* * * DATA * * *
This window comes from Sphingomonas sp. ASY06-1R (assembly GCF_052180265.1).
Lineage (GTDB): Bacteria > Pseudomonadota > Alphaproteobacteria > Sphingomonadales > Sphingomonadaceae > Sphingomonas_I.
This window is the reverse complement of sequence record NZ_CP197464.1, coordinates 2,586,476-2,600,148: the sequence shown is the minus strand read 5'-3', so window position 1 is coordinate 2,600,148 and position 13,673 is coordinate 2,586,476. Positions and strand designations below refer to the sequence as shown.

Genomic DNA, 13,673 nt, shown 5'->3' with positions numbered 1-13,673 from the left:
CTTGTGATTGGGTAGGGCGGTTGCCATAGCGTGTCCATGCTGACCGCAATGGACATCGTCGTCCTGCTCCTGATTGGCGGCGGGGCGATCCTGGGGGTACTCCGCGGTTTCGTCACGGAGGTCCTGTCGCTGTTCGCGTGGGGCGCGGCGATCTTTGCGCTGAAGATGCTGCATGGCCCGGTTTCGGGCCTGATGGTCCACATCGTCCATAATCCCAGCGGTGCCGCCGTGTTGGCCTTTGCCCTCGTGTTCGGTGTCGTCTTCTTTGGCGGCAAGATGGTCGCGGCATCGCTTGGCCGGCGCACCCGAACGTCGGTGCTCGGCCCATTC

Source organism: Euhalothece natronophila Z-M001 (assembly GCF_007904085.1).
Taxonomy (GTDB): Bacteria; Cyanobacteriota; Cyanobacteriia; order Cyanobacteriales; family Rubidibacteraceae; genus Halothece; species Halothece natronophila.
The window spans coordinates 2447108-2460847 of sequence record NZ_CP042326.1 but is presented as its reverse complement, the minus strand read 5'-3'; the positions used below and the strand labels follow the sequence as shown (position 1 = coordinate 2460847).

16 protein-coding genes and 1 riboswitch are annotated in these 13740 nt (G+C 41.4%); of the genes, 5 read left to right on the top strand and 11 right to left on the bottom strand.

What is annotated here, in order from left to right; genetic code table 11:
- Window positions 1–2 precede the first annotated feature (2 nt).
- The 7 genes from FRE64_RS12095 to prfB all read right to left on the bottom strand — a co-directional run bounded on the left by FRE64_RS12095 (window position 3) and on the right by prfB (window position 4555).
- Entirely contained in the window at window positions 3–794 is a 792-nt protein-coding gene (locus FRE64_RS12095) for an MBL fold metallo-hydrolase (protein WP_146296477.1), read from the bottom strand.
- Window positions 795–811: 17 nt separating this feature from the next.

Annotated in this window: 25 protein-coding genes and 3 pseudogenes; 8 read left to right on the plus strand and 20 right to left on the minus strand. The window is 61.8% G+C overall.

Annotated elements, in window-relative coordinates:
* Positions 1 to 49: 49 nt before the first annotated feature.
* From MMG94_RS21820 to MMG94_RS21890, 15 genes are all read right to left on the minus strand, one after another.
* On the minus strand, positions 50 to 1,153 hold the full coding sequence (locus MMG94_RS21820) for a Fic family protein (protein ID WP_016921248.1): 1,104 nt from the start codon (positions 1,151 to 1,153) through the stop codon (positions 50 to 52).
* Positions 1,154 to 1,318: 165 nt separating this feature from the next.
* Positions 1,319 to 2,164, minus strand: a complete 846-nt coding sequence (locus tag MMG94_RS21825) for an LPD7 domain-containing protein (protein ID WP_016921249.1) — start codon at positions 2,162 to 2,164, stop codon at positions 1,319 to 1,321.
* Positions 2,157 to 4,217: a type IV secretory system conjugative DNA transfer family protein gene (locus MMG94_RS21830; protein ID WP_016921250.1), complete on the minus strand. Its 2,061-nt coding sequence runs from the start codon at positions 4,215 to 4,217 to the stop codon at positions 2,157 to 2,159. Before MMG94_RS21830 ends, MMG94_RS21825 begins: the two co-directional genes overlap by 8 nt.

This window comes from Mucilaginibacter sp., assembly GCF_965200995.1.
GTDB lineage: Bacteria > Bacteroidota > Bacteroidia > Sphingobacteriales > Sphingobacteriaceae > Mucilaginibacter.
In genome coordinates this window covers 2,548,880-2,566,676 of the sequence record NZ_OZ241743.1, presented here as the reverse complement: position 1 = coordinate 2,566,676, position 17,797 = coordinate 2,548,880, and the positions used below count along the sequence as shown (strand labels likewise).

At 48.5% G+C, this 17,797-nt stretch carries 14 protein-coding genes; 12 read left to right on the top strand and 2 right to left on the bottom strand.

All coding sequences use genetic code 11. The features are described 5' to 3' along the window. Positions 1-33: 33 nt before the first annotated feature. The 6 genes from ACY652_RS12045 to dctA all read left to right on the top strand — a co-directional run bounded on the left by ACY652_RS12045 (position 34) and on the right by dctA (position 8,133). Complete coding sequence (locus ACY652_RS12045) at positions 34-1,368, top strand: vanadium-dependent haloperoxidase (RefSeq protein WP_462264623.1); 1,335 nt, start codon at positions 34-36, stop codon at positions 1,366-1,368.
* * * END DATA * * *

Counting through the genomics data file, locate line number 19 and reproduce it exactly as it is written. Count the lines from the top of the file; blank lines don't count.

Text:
* On the minus strand, positions 50 to 1,153 hold the full coding sequence (locus MMG94_RS21820) for a Fic family protein (protein ID WP_016921248.1): 1,104 nt from the start codon (positions 1,151 to 1,153) through the stop codon (positions 50 to 52).